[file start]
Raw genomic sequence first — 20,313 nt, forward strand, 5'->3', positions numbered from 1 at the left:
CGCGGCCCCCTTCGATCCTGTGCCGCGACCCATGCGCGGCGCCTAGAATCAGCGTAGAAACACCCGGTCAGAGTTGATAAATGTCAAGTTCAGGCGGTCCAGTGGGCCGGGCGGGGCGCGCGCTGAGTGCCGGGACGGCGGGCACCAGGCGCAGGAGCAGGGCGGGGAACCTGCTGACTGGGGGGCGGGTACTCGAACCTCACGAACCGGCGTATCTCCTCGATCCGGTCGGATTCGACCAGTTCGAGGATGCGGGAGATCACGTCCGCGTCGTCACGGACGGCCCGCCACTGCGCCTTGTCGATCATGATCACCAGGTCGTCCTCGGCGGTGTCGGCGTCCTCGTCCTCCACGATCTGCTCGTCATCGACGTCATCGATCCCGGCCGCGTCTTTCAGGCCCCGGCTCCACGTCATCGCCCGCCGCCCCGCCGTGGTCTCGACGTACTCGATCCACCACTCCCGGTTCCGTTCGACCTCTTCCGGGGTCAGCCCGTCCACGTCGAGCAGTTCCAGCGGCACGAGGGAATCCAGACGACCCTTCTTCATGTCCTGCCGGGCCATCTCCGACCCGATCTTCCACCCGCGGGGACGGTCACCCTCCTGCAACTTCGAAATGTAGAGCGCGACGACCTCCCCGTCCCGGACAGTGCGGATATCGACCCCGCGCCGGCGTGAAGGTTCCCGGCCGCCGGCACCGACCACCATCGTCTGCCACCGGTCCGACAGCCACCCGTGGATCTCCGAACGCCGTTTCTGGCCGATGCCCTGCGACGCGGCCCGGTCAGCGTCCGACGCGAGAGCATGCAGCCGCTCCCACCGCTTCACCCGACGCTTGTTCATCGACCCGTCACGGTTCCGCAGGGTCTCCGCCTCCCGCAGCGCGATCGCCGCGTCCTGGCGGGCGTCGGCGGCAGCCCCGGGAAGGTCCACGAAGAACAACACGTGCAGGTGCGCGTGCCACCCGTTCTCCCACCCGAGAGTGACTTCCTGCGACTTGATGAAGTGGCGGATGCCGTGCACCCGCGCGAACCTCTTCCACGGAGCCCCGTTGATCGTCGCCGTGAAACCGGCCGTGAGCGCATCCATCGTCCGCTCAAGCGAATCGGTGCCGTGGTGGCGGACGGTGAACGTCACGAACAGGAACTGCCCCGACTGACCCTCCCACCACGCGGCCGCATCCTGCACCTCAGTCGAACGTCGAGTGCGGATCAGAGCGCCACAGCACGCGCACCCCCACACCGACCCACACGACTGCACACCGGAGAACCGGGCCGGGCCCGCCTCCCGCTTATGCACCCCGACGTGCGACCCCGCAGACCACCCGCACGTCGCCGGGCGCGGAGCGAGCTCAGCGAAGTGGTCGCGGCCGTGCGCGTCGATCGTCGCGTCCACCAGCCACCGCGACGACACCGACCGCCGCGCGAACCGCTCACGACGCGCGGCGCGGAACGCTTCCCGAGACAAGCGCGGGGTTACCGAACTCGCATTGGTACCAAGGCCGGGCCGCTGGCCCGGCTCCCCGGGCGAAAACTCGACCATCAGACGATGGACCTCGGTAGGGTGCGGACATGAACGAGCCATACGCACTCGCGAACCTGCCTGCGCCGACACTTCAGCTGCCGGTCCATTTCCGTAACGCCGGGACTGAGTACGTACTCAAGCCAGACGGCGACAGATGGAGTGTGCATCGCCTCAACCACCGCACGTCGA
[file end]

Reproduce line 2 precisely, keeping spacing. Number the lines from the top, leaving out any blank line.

CGCGGCCCCCTTCGATCCTGTGCCGCGACCCATGCGCGGCGCCTAGAATCAGCGTAGAAACACCCGGTCAGAGTTGATAAATGTCAAGTTCAGGCGGTCCAGTGGGCCGGGCGGGGCGCGCGCTGAGTGCCGGGACGGCGGGCACCAGGCGCAGGAGCAGGGCGGGGAACCTGCTGACTGGGGGGCGGGTACTCGAACCTCACGAACCGGCGTATCTCCTCGATCCGGTCGGATTCGACCAGTTCGAGGATGCGGGAGATCACGTCCGCGTCGTCACGGACGGCCCGCCACTGCGCCTTGTCGATCATGATCACCAGGTCGTCCTCGGCGGTGTCGGCGTCCTCGTCCTCCACGATCTGCTCGTCATCGACGTCATCGATCCCGGCCGCGTCTTTCAGGCCCCGGCTCCACGTCATCGCCCGCCGCCCCGCCGTGGTCTCGACGTACTCGATCCACCACTCCCGGTTCCGTTCGACCTCTTCCGGGGTCAGCCCGTCCACGTCGAGCAGTTCCAGCGGCACGAGGGAATCCAGACGACCCTTCTTCATGTCCTGCCGGGCCATCTCCGACCCGATCTTCCACCCGCGGGGACGGTCACCCTCCTGCAACTTCGAAATGTAGAGCGCGACGACCTCCCCGTCCCGGACAGTGCGGATATCGACCCCGCGCCGGCGTGAAGGTTCCCGGCCGCCGGCACCGACCACCATCGTCTGCCACCGGTCCGACAGCCACCCGTGGATCTCCGAACGCCGTTTCTGGCCGATGCCCTGCGACGCGGCCCGGTCAGCGTCCGACGCGAGAGCATGCAGCCGCTCCCACCGCTTCACCCGACGCTTGTTCATCGACCCGTCACGGTTCCGCAGGGTCTCCGCCTCCCGCAGCGCGATCGCCGCGTCCTGGCGGGCGTCGGCGGCAGCCCCGGGAAGGTCCACGAAGAACAACACGTGCAGGTGCGCGTGCCACCCGTTCTCCCACCCGAGAGTGACTTCCTGCGACTTGATGAAGTGGCGGATGCCGTGCACCCGCGCGAACCTCTTCCACGGAGCCCCGTTGATCGTCGCCGTGAAACCGGCCGTGAGCGCATCCATCGTCCGCTCAAGCGAATCGGTGCCGTGGTGGCGGACGGTGAACGTCACGAACAGGAACTGCCCCGACTGACCCTCCCACCACGCGGCCGCATCCTGCACCTCAGTCGAACGTCGAGTGCGGATCAGAGCGCCACAGCACGCGCACCCCCACACCGACCCACACGACTGCACACCGGAGAACCGGGCCGGGCCCGCCTCCCGCTTATGCACCCCGACGTGCGACCCCGCAGACCACCCGCACGTCGCCGGGCGCGGAGCGAGCTCAGCGAAGTGGTCGCGGCCGTGCGCGTCGATCGTCGCGTCCACCAGCCACCGCGACGACACCGACCGCCGCGCGAACCGCTCACGACGCGCGGCGCGGAACGCTTCCCGAGACAAGCGCGGGGTTACCGAACTCGCATTGGTACCAAGGCCGGGCCGCTGGCCCGGCTCCCCGGGCGAAAACTCGACCATCAGACGATGGACCTCGGTAGGGTGCGGACATGAACGAGCCATACGCACTCGCGAACCTGCCTGCGCCGACACTTCAGCTGCCGGTCCATTTCCGTAACGCCGGGACTGAGTACGTACTCAAGCCAGACGGCGACAGATGGAGTGTGCATCGCCTCAACCACCGCACGTCGA